Itzquintle means “dog” in the important Nahuatl language the Aztecs spoke. All dogs can be called “itzquintles”.
“Xoloitzquintle” is the registered name for a breed of dogs that features a semi-dominant gene that restricts hair on the body of the dogs that carry it. Strictly speaking, the nakedness itself is not a breed because it doesn’t breed true. It is a mutation on the gene for normal hairy coats, which restricts the hair on dogs that get just one copy of the mutation. Because of the way this gene works, the single copy produces a condition midway between no copy and two copies. One copy of the mutated part of the gene (known as an allele), is dominant and those dogs will have a restricted hair look aka, phenotype. Two copies of the gene is considered lethal in this example, because the embryos with two copies of the mutation must have such an extreme condition of hairlessness and toothlessness that they never develop at all. On the other hand, when you breed hairless to hairless, you will get chances of two copies of the gene, as well as for one copy of the gene, but some coated dogs which are throwbacks to the original itzquintles have no copy of the gene. It is the nature of the semi-dominant gene to act this way.
The capital letter is the dominant allele, the small is the recessive. In this case they represent two hairless dogs bred together. The box above shows the odds for when two copies of the GG or dominant alleles meet, which is approximately 25%, so 25% of the puppies from a two hairless dog mating never develop. 50% will be hairless like their parents, and down in the lower right corner are the 25% that do not inherit a copy of the mutation. This semi-dominant mutation has been definitely traced to Mexico and happened at least 3 thousand years ago. It is easy to keep it going, for it only takes one hairless dog to produce the condition in approximately 25% of the resulting litter.
The Xoloitzquintle breed developers used this name in tribute to the context in which the dog arose, ancient Mexico. The naked dogs were considered to be of Xolotl who was Quetzalcoatl’s twin and also an odd dog, and thus the name invokes those ancient times when odd dogs belonged to Xolotl.
However, in choosing a name based on the Nahuatl word for dog they point out a way to look at a lot of Indian dogs today. There were a great number of Nahautl or Uto-Aztecan language speaking tribes spread across Western America down into Mexico. I haven’t been able to find the exact right map to include here, but about 30 tribes in the USA speak Uto-Aztecan languages, including the Utes, Commanches, Hopis, Pimas, and Yaquis and that does not include Mexico. Nahuatl must be one of the earliest language families in the greater southwest and it became one of the most important in central Mexico with the rise of the Aztecs.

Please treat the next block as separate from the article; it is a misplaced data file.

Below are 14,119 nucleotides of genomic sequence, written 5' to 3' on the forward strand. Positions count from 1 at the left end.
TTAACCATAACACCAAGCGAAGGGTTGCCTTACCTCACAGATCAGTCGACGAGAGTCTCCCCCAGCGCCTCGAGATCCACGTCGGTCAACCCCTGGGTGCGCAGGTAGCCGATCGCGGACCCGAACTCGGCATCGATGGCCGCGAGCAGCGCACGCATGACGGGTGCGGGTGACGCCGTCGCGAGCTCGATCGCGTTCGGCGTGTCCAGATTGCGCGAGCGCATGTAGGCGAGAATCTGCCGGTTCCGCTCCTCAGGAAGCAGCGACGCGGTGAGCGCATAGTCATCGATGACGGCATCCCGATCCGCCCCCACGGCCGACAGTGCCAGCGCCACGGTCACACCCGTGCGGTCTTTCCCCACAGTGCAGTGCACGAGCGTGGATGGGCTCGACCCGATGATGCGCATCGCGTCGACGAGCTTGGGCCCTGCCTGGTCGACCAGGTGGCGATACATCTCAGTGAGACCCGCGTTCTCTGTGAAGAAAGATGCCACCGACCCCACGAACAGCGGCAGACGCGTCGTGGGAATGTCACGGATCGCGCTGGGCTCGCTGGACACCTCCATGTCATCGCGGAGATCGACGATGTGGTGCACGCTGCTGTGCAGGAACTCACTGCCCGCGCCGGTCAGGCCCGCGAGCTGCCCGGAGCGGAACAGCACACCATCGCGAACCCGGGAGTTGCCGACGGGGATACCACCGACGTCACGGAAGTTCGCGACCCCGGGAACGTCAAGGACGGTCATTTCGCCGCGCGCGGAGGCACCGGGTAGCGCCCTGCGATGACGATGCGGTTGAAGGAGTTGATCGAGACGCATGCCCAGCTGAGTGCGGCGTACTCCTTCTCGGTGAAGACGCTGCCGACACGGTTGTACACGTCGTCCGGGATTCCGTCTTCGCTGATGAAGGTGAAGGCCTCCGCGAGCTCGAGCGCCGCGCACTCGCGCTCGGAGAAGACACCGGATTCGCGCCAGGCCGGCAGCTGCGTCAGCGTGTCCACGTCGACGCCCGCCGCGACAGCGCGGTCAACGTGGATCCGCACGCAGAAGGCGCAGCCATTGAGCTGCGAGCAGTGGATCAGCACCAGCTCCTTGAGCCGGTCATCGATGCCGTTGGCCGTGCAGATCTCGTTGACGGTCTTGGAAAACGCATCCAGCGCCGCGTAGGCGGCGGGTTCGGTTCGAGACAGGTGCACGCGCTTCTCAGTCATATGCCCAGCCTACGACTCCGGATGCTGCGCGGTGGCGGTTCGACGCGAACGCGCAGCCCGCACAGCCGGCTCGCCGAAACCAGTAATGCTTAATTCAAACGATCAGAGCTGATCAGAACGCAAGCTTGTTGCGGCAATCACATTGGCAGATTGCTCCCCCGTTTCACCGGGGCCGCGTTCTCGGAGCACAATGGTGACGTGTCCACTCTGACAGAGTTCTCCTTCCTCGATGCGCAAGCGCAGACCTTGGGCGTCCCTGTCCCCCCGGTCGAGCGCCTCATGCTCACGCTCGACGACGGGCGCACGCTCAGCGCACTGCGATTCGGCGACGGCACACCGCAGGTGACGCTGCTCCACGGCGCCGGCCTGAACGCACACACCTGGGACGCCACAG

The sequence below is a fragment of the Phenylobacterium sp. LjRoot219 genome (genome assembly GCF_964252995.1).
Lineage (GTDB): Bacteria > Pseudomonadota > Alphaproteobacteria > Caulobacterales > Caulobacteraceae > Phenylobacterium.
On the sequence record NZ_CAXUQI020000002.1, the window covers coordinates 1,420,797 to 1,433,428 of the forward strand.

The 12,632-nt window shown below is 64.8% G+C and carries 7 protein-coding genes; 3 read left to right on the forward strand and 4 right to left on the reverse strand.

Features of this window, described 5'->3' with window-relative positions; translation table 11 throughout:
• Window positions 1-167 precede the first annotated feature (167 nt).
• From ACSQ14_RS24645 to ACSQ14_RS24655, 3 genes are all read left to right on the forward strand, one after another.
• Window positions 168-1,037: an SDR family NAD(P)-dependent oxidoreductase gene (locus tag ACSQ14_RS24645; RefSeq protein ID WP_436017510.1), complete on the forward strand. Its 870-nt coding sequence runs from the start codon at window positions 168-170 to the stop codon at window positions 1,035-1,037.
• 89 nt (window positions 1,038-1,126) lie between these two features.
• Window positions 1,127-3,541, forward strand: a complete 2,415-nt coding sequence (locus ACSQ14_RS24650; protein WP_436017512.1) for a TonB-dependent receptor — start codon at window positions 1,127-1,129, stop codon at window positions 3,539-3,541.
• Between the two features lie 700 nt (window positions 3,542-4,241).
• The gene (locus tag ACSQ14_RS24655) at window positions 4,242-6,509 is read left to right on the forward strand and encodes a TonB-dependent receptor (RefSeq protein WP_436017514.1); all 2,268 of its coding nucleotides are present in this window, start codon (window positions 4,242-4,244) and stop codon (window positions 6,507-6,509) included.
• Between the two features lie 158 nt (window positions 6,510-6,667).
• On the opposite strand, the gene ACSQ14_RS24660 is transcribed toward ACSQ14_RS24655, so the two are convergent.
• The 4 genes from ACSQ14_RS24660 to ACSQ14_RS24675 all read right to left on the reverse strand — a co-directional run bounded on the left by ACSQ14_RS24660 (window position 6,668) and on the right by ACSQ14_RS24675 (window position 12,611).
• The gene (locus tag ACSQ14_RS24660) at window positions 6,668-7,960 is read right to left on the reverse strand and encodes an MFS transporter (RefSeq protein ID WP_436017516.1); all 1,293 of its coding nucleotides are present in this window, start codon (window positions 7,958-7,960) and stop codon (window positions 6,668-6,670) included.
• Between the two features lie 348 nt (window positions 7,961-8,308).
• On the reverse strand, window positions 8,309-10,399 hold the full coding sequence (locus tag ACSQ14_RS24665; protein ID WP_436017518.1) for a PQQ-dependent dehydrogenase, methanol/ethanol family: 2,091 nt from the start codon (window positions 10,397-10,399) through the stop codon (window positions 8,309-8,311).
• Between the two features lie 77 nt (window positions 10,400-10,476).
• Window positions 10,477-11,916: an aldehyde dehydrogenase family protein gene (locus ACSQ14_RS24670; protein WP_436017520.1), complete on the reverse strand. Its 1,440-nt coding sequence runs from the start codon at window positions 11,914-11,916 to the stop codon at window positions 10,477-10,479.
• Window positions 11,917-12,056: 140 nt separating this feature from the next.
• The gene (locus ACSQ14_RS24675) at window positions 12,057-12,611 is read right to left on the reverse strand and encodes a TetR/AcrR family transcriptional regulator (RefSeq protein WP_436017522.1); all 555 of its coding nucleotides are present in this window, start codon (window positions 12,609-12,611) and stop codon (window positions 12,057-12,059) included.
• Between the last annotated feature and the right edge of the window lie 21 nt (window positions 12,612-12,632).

(orange equals the range of the Uto-Aztecan language family. The purple- Athabascans- came in much later and squatted right in the middle of the formerly completely orange area)
So, what does an itzquintle throwback from the Xoloitzquintles look like? It looks like your basic dogwolf, prick eared , relaxed tail with absolutely nothing to distinguish it from most aboriginal dogs of the Americas, except they have fairly uniformly short hair.
Now I would like to add in a map by William Pferd III from Dogs of the American Indians (1987) which indicates where particular kinds of aboriginal dogs lived.
Wherever you see hairless dogs, the actual type of dog is the itzquintle to which the hairless gene has been added, as I explained earlier. These would also have been called “common dogs” by Allen and Pferd, had not the emphasis been on the hairless condition. The common dog is common to the area where the greatest number of Uto-Aztecan tribes occupied the land. I think Pferd drew the common dog area small, and somewhere I saw a map where the common dog was anywhere a specialized dog wasn’t. The common dog should cover all the white areas because there was no area where there were no dogs.
A caveat for these kinds of maps is that they are far from precise, but precision is not needed here. What is needed is to mentally superimpose the two maps and you can see the itzquintles are the major common dog of the Nahuatl speaking peoples. The hairless version is found from the border to the south where the weather is not such a challenge for hairless dogs.
(The hairless dogs also come in the techichi size, but I am not dealing with that here).
So my purpose here is to claim the name Itzquintle until the Xoloitzquintle people grab it for themselves, which they should, because it is an oxymoron of some kind to call the ones with hair “coated hairless” dogs or by the hairless version’s name, “coated Xoloitzquintles”,for it is only the hairless one that is special to Xolotl. These rest are plain old “itzquintles” and this name ties in very well with Grover Allen’s description of the Indian common dog.
One thing about the common dogs born to the kennel club registered Xoloitzquintles, they now have fairly long pedigrees of known ancestors, and as the popularity of the AKC Itzquintles grows, so does a resurgence of the common Indian dog of now known indigenous stock. Even if the hairless gene is the only one left that hasn’t been killed by Europeans, the phenotype of the common Indian dog has been maintained throughout all genetic changes, but that is the subject for another post.